Ali has held fellowships at the Council for European Studies, Reid Hall in Paris, and the Global Public Policy Network. She is also the co-organizer of the Historical Political Economy Working group, and organizes the LSE Historical Political Economy conference (for more information, see acirone.com/hpe).
Anthony M. Daniel
Anthony M. Daniel received his PhD in May 2017. His dissertation, From Wagner to Taft-Hartley, Revisited, analyzed the long-lasting impacts of state-level responses to labor unrest during the New Deal. Broadly speaking, research interests include American Political Development, labor politics, and political communication. Of particular interest are historical moments of large-scale civilian resistance. He received his BA from Bard College and hobbies include chess and fishing.
Emily Holland is a Post-Doctoral Research Fellow at Harvard University's Davis Center for Russian and Eurasian studies. She received her Ph.D. in political science from Columbia University in May 2017.
Emily’s research focuses energy politics, international political economy, Russian foreign policy, US-Russia relations, development and European politics. Her work has appeared in Lawfare, the Journal of International Affairs, The Christian Science Monitor and the Georgetown Journal of International Affairs. She also blogs at Commenting Together.
Emily's book project, Poisoned By Gas, explains variation in energy security policy across Europe. Based on interviews, archival work and statistical evidence, she shows why some states fail to reduce energy dependence on a main supplier state even when they have the opportunity to do so. Using an original dataset of bi-lateral natural gas contracts, she creates a new index of energy dependence that facilitates the comparison of energy security both within case across time and cross-nationally. Using new data, she offers an novel conception of measuring and evaluating energy security on a dominant supplier.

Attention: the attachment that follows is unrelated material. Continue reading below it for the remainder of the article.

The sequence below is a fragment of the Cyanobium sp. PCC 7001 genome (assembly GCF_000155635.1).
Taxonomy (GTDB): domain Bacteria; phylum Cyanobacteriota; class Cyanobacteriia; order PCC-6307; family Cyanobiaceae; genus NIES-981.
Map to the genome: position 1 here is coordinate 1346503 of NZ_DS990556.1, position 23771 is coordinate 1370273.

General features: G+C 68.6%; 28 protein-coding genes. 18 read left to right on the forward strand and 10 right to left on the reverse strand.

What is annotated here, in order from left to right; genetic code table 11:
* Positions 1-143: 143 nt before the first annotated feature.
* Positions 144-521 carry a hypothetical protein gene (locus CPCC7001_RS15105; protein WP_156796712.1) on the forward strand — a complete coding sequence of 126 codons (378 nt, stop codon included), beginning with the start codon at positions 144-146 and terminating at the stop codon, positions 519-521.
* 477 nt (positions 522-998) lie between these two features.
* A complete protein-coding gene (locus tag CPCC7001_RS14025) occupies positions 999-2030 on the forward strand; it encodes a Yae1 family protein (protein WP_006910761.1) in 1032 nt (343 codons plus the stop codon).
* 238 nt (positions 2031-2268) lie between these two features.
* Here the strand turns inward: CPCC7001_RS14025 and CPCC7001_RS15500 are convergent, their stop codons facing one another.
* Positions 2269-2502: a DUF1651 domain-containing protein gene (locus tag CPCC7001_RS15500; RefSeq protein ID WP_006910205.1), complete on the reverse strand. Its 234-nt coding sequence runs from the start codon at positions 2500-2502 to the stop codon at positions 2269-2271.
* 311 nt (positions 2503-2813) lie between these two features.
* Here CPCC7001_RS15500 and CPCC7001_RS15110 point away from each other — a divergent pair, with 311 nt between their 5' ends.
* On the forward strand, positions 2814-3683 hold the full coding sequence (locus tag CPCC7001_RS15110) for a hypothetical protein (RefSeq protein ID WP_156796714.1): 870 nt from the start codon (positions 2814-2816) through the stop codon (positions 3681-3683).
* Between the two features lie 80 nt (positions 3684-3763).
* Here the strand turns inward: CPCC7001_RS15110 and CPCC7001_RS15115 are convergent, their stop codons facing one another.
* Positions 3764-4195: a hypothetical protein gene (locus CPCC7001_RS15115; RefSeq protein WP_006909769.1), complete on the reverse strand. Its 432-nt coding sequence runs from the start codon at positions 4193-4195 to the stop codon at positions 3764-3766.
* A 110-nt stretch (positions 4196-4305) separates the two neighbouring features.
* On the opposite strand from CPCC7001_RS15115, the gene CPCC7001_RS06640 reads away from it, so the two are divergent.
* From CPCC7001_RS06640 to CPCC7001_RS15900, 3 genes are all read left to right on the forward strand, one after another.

Emily has conducted fieldwork in Russia, Ukraine, Germany, Hungary, Lithuania and Poland, interviewing government officials, corporate actors, policymakers and local actors. She currently holds the 2017 Getulio Garvalho Research Fellowship at the Government Accountability Project in Washington D.C. and was a CSIS Taiwan-US Policy Fellow during the summer of 2017. She has also held research appointments at the European Council on Foreign Relations and the German Institute for Economic Research (DIW).
Advisers: Justin Phillips, Shigeo Hirano, Ester Fuchs, Isabela Mares
Dissertation: "America's Mayors: How Voters Choose and How Mayors Shape Policy"
Research Interests: U.S. state and local politics, representation, urban politics, public policy, fiscal policy, elections
Patricia Kirkland is a Postdoctoral Fellow at the Center for the Study of Democratic Institutions (CSDI) at Vanderbilt University. Her ongoing research explores subnational politics in the United States with a focus on representation, public finance, and fiscal health in U.S. cities. She combines observational and experimental methods with extensive original data to analyze who seeks and holds office, how voters select political leaders, and how politicians influence public policy. Her work leverages variation in subnational institutions to study the link between institutions and representation. Other recent projects investigate vote choice in nonpartisan elections and the connection between divided government and legislative performance in the states.
At CSDI, Patricia is working on a book project that examines business owners and executives as politicians, addressing questions about why they run for office, why voters elect them, and how they influence public policy. Focused on mayors, this study relies on a detailed, original dataset of mayoral candidate backgrounds and expands on Patricia's dissertation research, which documents the overrepresentation of business owners and executives in American city halls and suggests that business executive mayors shape fiscal policy to cut redistributive programs and increase spending on infrastructure. This research is supported by a Doctoral Dissertation Research Improvement Grant from the National Science Foundation.